Immigration

Biden To Push Forth Immigration Reform


Incoming president Joe Biden, who will take office on Wednesday, plans to introduce “a sweeping immigration” bill, according to Politico. [1] In June, Biden tweeted that “on day one” he would send Congress legislation offering “a clear roadmap to citizenship” for the estimated 11 million undocumented immigrants living in the United States. Several news reports this week suggest that Joe Biden is keeping to his promise. Politico quotes “top Latinos and immigrant advocacy groups” as “stunned by the boldness of Biden’s plan.” [1]

The Los Angeles Times is reporting that the Biden administration will introduce a substantial immigration reform package “during his first days in office.” The paper is quoting “immigrant rights activists in communication with the Biden-Harris transition team. [6]

According to the Los Angeles Times, the proposed Biden immigration reform package is not tied to stepped up immigration enforcement of previous attempts at immigration reform. [6] Because of this, Biden’s immigration reform proposals are likely to meet resistance from anti-immigrant activists.

Previous attempts at immigration reform have stalled because of the corresponding immigration enforcement dictated by the plans. As one door opened, several others closed because of the resulting bureaucracy or tampered down reforms.

Although the proposed immigration package is substantial, it will likely not be a stand-alone package presented as one. The likely scenario is that the Biden administration will use a combination of stand-alone legislation with executive orders to cobble together his stated goal of reforming immigration in America.

The last time millions of undocumented immigrants were provided a pathway to citizenship was under the Immigration Reform and Control Act of 1986, shepherded through Congress by former-president Ronald Reagan, a Republican. The 1986 legislation processed 3 million immigrants.

Since then, immigration reform legislation has been stymied by anti-immigrants. Most immigration legislation after 1986 made immigration more difficult.

Asylum Seekers

It remains unclear how the Biden administration plans to deal with the asylum seekers who are stuck in México awaiting their court hearings for their asylum claims. The Trump presidency instituted the Migrant Protection Protocols (MPP) forcing asylum seekers to wait in México for their court hearings.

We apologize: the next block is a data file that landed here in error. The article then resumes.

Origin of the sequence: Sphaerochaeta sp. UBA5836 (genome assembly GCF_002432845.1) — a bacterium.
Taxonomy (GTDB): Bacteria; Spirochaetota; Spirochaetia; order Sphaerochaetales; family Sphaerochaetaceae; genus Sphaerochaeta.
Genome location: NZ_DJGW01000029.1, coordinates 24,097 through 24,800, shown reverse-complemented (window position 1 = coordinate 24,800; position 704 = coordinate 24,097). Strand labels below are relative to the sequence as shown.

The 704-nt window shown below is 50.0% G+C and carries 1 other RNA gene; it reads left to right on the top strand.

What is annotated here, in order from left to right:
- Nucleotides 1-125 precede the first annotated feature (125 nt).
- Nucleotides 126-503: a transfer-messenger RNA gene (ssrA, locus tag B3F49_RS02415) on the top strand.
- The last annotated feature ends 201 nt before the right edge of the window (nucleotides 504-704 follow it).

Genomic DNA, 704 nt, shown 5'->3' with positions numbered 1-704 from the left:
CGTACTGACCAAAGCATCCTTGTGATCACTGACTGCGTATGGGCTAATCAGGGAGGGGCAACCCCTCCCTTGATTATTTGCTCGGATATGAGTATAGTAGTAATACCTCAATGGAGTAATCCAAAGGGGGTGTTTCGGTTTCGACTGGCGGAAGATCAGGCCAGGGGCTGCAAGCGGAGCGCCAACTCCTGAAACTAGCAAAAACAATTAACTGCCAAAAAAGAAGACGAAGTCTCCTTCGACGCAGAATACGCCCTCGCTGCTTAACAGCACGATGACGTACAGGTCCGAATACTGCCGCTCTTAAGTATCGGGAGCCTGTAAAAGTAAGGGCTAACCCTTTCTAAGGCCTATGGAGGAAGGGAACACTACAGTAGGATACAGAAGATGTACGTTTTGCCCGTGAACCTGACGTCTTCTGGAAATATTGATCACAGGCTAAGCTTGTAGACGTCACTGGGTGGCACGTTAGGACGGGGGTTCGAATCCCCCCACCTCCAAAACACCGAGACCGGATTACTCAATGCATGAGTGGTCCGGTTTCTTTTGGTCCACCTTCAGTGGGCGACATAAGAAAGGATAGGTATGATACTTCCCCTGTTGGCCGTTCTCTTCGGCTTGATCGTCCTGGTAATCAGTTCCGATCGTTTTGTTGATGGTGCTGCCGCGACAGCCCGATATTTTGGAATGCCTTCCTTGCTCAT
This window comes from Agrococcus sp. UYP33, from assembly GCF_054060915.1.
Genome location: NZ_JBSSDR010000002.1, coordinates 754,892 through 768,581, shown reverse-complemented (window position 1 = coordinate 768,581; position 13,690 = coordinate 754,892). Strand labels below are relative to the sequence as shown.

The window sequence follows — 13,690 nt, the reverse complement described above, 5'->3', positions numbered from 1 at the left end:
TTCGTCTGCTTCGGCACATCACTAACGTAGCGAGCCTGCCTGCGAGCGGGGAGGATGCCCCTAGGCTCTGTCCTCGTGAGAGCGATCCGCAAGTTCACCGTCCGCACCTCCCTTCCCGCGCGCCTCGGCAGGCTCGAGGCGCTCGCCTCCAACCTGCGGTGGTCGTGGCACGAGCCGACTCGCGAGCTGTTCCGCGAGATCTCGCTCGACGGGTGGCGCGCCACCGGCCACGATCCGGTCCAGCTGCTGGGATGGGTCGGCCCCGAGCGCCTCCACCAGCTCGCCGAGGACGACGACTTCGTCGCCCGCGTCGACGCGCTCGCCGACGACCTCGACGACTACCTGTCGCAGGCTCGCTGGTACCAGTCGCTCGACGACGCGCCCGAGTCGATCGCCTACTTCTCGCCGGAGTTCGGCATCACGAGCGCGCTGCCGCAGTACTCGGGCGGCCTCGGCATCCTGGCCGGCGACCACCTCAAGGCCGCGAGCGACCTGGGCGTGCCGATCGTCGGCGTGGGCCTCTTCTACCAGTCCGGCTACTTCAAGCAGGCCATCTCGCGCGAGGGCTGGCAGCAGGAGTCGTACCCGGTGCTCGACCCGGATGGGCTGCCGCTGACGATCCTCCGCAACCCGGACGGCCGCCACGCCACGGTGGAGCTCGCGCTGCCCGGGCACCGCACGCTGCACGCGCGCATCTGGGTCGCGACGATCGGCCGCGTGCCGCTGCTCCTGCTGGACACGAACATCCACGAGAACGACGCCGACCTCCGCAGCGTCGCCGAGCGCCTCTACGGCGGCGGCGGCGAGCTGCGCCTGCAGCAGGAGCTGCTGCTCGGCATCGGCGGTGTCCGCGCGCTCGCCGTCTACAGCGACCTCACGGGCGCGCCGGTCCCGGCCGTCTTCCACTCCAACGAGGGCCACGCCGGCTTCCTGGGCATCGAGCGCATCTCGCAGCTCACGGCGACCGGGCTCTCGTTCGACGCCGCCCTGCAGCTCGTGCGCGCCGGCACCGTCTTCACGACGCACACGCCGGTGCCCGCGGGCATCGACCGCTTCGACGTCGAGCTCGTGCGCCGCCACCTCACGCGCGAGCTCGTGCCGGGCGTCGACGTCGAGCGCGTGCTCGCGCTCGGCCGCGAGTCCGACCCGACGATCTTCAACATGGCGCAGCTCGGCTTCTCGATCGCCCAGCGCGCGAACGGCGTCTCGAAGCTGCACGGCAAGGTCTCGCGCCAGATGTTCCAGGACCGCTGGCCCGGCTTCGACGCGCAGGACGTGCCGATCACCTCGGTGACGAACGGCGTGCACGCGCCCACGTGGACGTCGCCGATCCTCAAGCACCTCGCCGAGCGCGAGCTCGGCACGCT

Although Biden has said he would end MPP on day one, his transition team has said that dismantling MPP “will take time.” [2] Part of the delay is the Coronavirus pandemic. Under current CDC guidelines, arriving migrants are expelled upon arrival.

The Dreamers

President Obama and then-vice-president Joe Biden instituted temporary protections against deportation for children who were brought to the United States as minors who are undocumented. The Deferred Action for Childhood Arrivals (DACA) is an Obama Executive Order that has not been codified as law. As such, the protection is temporary for the beneficiaries known as “Dreamers”.

Approximately 645,000 undocumented immigrants benefit from DACA.

Although the Republicans and the Trump administration tried to end the program, federal courts have kept the protection in place.

According to news sources, the Biden administration plans to allow DACA recipients to receive resident alien status (Green Cards) automatically.

Reuniting The Children

The Trump administration instituted a family separation program to discourage immigrants from seeking asylum. Under the Trump program, many children were taken from their parents at the border. Although the Trump administration cancelled the “zero tolerance” program in June 2018 because of national and international outcry over the taking of children, some 600 migrant children remain separated from their parents. The “zero tolerance” program was first tested in El Paso in 2017.